Upon arrival at an army base in Tidworth, southern England, Janos Antal Peter became John Anthony Peter. He recalls how, even before they had left the plane, “emergency” cups of tea were ferried on board. “A most moving kindness” is John’s overwhelming memory of those first few disorienting days.
“I was so pleased and excited because everybody was so nice and I knew it was England. They knew how to make us feel that we were at home here.”
Embracing his new home
It would take another two months before the pair was permanently relocated to an East London flat, all the while absorbing a culture and language that was utterly alien against his bleak upbringing in communist Hungary.
The whole time, he “learned, learned, learned English like a machine, like mad.”
He saw pictures of Elvis Presley and was enthralled by the music of Frank Sinatra and Ella Fitzgerald. He even tried Coca-Cola, the “evil drink of the West,” and found it didn’t make him “high” as he’d been led to believe back in Hungary.
He says: “They gave us so much to eat at breakfast, lunch and dinner and a little money so I could go to the local village, get a cup of coffee and pay for it.”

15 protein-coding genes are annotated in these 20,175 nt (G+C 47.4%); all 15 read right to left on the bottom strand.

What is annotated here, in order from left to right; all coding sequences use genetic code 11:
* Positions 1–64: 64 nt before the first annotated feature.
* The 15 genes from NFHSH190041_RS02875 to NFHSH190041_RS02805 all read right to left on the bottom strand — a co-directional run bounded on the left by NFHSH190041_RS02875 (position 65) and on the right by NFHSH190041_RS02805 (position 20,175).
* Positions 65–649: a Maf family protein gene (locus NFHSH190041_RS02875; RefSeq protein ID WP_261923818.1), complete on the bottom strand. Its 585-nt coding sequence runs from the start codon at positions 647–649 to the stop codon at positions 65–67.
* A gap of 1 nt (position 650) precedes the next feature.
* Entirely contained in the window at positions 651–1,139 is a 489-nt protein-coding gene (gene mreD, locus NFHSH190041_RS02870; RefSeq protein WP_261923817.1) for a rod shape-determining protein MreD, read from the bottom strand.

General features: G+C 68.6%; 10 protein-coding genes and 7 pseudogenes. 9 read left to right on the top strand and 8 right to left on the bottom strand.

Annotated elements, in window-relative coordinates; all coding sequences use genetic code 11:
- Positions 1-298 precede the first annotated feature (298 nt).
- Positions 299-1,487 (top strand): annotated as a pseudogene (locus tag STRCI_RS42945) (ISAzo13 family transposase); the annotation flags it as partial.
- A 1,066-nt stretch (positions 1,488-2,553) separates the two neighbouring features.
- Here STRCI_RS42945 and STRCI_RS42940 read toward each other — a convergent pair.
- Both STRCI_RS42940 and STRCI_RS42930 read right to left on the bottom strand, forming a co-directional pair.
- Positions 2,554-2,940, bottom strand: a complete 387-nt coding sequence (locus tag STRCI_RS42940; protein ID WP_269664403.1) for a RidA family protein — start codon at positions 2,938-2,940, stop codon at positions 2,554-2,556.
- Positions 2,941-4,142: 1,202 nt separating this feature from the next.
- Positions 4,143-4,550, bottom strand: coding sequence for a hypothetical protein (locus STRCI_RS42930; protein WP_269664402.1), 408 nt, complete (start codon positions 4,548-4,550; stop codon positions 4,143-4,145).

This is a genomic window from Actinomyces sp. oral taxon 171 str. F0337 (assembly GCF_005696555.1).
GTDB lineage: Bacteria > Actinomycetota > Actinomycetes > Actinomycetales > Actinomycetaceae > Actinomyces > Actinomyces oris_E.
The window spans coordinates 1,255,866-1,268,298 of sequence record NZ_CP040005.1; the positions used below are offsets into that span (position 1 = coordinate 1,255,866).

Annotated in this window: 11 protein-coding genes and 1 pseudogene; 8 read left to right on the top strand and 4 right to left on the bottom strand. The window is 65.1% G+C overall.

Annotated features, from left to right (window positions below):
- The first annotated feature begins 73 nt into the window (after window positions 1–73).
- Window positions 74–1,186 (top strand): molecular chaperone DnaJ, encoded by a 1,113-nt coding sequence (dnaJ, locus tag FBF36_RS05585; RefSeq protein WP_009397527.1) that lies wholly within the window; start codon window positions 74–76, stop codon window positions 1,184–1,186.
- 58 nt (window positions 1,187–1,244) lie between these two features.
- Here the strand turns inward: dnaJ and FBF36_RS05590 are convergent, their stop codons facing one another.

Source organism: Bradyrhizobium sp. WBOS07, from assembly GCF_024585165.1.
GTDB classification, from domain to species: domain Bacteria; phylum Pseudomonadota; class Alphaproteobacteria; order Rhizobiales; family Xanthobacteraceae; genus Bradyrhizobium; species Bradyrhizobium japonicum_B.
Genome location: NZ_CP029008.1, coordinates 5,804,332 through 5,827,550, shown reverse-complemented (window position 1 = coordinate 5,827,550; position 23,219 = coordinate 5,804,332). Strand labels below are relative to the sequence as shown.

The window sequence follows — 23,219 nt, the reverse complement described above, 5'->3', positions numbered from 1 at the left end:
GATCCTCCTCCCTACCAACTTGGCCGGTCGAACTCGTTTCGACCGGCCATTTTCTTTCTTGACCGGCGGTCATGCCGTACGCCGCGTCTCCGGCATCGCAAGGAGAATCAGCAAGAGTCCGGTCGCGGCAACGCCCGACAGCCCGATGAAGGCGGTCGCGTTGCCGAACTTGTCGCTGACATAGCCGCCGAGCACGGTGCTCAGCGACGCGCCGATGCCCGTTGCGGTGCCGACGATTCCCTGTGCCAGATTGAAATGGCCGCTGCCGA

In September 1957, Peter entered Oxford University, where he studied English literature. As a refugee, he worked as a part-time college “servant” in return for his fees and expenses; after his first year, he was offered a grant.
Following the Hungarian revolution, universities across Europe played their part in a coordinated international response. Even the highest seats of learning in the land – Oxford and Cambridge – placed a Hungarian in each of their colleges.
When he arrived in Britain, Peter knew just two words of English: “Cowboy,” from American Western movies, and “Times” – then the quintessential English newspaper. Eight years later, he would join that paper’s staff, working there for 40 years and rising to the role of chief drama critic before retiring in 2004.
Over the decades, he has fully embraced his adopted country, becoming a highly-respected English gentleman – something that might have pleased his father enormously.